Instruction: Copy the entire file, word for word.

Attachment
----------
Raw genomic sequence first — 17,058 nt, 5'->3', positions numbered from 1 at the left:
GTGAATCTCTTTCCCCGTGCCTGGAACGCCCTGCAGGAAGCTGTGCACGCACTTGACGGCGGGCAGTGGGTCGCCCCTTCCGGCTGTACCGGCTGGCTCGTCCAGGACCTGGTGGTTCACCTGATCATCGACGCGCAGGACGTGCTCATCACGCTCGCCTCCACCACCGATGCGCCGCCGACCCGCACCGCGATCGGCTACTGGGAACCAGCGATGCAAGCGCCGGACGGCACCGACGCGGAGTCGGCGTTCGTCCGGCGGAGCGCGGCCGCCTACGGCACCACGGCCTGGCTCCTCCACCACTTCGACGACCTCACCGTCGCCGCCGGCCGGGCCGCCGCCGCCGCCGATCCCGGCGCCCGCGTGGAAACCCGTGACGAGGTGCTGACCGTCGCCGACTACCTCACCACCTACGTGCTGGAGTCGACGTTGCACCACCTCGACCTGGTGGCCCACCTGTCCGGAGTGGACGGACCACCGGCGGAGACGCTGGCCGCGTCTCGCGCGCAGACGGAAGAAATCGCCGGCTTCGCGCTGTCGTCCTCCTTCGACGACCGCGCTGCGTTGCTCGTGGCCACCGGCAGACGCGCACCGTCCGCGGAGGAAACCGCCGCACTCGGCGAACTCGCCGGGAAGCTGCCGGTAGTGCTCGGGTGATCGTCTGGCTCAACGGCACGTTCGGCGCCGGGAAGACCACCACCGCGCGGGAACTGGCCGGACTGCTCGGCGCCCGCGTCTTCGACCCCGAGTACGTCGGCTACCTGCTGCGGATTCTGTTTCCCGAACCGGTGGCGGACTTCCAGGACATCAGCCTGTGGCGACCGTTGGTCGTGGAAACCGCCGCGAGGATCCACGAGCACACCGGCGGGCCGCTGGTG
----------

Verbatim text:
Raw genomic sequence first — 17,058 nt, 5'->3', positions numbered from 1 at the left:
GTGAATCTCTTTCCCCGTGCCTGGAACGCCCTGCAGGAAGCTGTGCACGCACTTGACGGCGGGCAGTGGGTCGCCCCTTCCGGCTGTACCGGCTGGCTCGTCCAGGACCTGGTGGTTCACCTGATCATCGACGCGCAGGACGTGCTCATCACGCTCGCCTCCACCACCGATGCGCCGCCGACCCGCACCGCGATCGGCTACTGGGAACCAGCGATGCAAGCGCCGGACGGCACCGACGCGGAGTCGGCGTTCGTCCGGCGGAGCGCGGCCGCCTACGGCACCACGGCCTGGCTCCTCCACCACTTCGACGACCTCACCGTCGCCGCCGGCCGGGCCGCCGCCGCCGCCGATCCCGGCGCCCGCGTGGAAACCCGTGACGAGGTGCTGACCGTCGCCGACTACCTCACCACCTACGTGCTGGAGTCGACGTTGCACCACCTCGACCTGGTGGCCCACCTGTCCGGAGTGGACGGACCACCGGCGGAGACGCTGGCCGCGTCTCGCGCGCAGACGGAAGAAATCGCCGGCTTCGCGCTGTCGTCCTCCTTCGACGACCGCGCTGCGTTGCTCGTGGCCACCGGCAGACGCGCACCGTCCGCGGAGGAAACCGCCGCACTCGGCGAACTCGCCGGGAAGCTGCCGGTAGTGCTCGGGTGATCGTCTGGCTCAACGGCACGTTCGGCGCCGGGAAGACCACCACCGCGCGGGAACTGGCCGGACTGCTCGGCGCCCGCGTCTTCGACCCCGAGTACGTCGGCTACCTGCTGCGGATTCTGTTTCCCGAACCGGTGGCGGACTTCCAGGACATCAGCCTGTGGCGACCGTTGGTCGTGGAAACCGCCGCGAGGATCCACGAGCACACCGGCGGGCCGCTGGTG